But even today, most NFTs only provide a connection to the underlying asset, or at best, a “compressed” digital representation. This means that even if you have spent millions of dollars on an NFT, access to the underlying digital asset may still depend on whether the site hosting the digital asset is still up or active.

This fact exemplifies one of the most fundamental differences between NFTs and cryptocurrencies: while Bitcoin, for example, is a valuable asset in its own right, NFTs are not digital assets; they are simply a symbol of ownership. Even though purchasing an NFT may mean having a claim to ownership of the underlying asset, your token cannot be used to exercise any rights associated with ownership. For example, you cannot prevent others from accessing the underlying assets, nor can you prevent others from using them for rent-seeking arbitrage.

Of course, we are not saying here that NFTs are worthless. NFT is generating more and more interest in the crypto community, and more and more people want to explore value in this space. As long as this enthusiasm persists, we will still need to delve deeper into NFT’s vague value proposition.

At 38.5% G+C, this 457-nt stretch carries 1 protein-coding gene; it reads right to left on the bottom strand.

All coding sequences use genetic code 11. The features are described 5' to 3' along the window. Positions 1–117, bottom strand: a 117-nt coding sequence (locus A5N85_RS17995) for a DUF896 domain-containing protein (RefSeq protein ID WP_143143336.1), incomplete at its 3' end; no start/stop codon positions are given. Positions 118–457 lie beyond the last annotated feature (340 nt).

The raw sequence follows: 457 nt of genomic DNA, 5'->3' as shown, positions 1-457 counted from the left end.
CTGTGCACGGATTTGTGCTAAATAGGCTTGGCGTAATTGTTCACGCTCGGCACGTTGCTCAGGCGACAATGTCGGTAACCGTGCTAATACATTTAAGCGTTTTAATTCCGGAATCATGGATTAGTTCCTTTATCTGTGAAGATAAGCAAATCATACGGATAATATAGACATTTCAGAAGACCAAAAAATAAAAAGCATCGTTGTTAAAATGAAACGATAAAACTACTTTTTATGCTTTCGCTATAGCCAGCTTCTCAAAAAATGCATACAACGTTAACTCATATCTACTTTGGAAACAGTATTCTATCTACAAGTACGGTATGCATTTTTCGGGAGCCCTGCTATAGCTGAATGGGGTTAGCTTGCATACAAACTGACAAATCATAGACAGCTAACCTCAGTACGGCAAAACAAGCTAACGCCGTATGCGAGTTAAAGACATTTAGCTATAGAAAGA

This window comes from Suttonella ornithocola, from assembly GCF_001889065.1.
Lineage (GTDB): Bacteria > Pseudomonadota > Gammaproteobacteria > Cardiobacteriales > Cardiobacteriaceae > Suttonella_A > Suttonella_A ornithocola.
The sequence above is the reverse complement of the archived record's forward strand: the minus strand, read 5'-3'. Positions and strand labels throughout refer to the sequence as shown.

Posted by:CoinYuppie,Reprinted with attribution to:https://coinyuppie.com/exploring-the-fuzzy-value-proposition-of-non-homogenized-tokens/
Coinyuppie is an open information publishing platform, all information provided is not related to the views and positions of coinyuppie, and does not constitute any investment and financial advice. Users are expected to carefully screen and prevent risks.

Like (0)
Donate Buy me a coffee Buy me a coffee
Previous 2021-05-18 13:32
Next 2021-05-18 13:35

Related articles